The Tragedy of Jephthah by Patrick Henry Reardon

The Tragedy of Jephthah

By way of preparing us for the establishment of Israel’s monarchy near the end of the eleventh century B.C., the Book of Judges ends with a discouraging analysis of the moral climate of the period prior to that of the kings: “In those days there was no king in Israel; everyone did what was right in his own eyes” (21:25). Since the identical words appear earlier, at the beginning of the account of Micah and the Danites (17:6), we are likely correct in thinking that this melancholy assessment pertains especially to the wild and, frankly, disedifying stories that lie between those two verses: the migration of the Danites and their kidnapping of Micah, the gory account of Gibeah and the Levite’s concubine, Israel’s war with Benjamin, and the abduction of the virgins of Jabesh Gilead. Indeed, the startling similarity between this last narrative and the Roman legend of the rape of the Sabines tends to strengthen one’s impression of raw paganism in these stories. Truly, they are among the harshest and most disheartening pages in Holy Scripture.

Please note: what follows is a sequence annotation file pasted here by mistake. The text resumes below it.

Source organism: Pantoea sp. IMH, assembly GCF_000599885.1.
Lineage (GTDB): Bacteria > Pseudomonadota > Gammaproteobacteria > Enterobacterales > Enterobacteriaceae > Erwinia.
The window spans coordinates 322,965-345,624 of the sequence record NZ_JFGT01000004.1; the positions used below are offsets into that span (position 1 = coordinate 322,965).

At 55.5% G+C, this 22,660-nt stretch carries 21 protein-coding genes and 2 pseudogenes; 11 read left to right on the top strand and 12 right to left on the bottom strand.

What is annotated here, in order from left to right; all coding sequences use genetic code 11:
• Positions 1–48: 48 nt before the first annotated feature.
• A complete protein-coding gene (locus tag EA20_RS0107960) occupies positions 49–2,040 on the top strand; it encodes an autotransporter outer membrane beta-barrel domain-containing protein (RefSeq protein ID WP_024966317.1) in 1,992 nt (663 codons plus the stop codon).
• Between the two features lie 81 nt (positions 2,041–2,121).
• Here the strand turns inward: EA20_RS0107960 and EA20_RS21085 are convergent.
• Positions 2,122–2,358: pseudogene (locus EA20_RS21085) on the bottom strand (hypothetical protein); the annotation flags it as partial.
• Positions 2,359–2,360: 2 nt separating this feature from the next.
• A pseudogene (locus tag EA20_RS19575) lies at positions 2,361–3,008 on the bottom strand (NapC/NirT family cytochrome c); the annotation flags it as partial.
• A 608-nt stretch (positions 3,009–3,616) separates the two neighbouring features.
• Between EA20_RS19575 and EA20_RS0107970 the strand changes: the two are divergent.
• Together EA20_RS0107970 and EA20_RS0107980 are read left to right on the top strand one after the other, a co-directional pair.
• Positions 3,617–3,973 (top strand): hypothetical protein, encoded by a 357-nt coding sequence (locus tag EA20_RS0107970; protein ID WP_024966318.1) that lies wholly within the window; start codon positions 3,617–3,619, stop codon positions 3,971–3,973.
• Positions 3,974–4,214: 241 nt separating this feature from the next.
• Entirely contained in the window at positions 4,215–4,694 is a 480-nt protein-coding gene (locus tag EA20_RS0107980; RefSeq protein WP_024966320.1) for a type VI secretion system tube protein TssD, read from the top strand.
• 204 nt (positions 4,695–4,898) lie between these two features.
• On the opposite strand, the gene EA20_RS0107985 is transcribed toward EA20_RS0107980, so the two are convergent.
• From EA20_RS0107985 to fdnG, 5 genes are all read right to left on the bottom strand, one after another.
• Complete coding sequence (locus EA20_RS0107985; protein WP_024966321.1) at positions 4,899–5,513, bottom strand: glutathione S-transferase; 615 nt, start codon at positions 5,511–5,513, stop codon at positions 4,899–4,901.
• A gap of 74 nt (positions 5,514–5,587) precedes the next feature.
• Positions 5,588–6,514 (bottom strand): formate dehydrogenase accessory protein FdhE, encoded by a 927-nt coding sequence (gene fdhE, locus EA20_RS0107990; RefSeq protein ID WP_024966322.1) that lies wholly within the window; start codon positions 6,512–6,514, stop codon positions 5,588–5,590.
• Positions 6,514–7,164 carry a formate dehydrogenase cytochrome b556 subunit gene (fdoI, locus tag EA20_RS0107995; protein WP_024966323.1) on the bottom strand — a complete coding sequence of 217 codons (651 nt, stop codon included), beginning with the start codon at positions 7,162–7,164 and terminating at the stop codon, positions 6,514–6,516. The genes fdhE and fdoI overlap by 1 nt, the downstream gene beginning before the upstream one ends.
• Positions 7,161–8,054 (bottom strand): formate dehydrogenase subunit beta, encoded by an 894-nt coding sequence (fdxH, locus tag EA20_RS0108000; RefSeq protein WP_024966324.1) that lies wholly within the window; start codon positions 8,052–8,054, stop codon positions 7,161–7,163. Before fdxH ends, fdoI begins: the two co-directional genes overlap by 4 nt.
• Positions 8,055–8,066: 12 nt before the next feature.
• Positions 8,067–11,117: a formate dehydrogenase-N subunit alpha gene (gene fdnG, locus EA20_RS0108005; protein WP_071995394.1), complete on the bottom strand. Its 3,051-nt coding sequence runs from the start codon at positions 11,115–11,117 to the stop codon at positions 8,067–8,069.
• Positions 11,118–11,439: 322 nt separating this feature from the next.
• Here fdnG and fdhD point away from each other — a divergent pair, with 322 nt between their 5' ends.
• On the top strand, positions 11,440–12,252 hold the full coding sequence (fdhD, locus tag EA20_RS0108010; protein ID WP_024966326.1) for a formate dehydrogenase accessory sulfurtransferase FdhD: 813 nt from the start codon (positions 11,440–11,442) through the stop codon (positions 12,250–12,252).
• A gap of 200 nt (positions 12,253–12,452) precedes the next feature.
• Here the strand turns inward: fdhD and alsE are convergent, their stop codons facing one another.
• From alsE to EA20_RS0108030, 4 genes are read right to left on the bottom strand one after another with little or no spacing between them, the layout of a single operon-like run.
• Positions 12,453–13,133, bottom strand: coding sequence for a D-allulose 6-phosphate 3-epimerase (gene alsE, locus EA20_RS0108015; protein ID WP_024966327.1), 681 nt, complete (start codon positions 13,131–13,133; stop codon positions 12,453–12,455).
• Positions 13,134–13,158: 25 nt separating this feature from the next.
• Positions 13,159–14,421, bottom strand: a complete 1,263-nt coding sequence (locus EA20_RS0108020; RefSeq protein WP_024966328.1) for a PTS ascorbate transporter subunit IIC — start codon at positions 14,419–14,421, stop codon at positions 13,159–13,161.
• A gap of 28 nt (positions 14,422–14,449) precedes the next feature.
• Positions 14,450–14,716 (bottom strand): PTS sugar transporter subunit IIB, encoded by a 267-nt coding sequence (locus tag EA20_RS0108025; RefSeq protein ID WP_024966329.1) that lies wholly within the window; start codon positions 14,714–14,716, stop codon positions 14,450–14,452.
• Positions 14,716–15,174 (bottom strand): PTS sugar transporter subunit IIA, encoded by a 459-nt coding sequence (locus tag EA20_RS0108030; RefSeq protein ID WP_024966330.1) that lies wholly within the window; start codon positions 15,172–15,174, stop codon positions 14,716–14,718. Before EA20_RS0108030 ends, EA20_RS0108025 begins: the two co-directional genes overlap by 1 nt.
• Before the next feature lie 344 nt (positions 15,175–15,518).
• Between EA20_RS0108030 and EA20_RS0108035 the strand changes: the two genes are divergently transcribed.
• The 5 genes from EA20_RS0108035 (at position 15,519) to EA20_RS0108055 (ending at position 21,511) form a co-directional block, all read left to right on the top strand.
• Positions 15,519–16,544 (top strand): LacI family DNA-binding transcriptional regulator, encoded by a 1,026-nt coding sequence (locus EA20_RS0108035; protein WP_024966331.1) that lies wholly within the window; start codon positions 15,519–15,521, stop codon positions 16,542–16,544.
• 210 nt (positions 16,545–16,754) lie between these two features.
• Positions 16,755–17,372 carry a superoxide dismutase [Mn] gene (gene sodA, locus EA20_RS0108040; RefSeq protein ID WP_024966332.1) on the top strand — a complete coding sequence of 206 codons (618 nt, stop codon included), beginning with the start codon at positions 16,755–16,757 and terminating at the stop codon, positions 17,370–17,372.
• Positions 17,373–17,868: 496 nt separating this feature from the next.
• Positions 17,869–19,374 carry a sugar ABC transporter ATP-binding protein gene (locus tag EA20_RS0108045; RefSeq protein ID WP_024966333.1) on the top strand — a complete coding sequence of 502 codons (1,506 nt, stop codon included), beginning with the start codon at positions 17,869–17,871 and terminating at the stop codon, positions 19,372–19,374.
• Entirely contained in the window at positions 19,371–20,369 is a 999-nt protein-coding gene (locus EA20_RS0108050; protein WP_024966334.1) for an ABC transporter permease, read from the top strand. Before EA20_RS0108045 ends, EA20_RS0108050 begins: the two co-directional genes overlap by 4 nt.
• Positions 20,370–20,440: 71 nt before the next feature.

Earlier accounts in the Book of Judges, however, also indicate a considerable lack of moral direction throughout Israel during that early period. The stories of Jephthah, for example. Did the Bible not explicitly tell us that “the Spirit of the Lord came upon Jephthah” (Judges 11:29), some of us might really wonder. Even so, quite a number of students of Holy Scripture, over the years, must have shaken their heads in bewilderment at the behavior of Jephthah.

Most conspicuous in this respect, surely, is the story of Jephthah’s sacrifice of his own daughter (11:29–40). Although various commentators have endeavored to “explain away” the obvious meaning of this story, such explanations will not stand up to literary and historical scrutiny. However uncomfortable it makes us, Jephthah really did offer his daughter in sacrifice.

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Patrick Henry Reardon is pastor emeritus of All Saints Antiochian Orthodox Church in Chicago, Illinois, and the author of numerous books, including, most recently, Out of Step with God: Orthodox Christian Reflections on the Book of Numbers (Ancient Faith Publishing, 2019).

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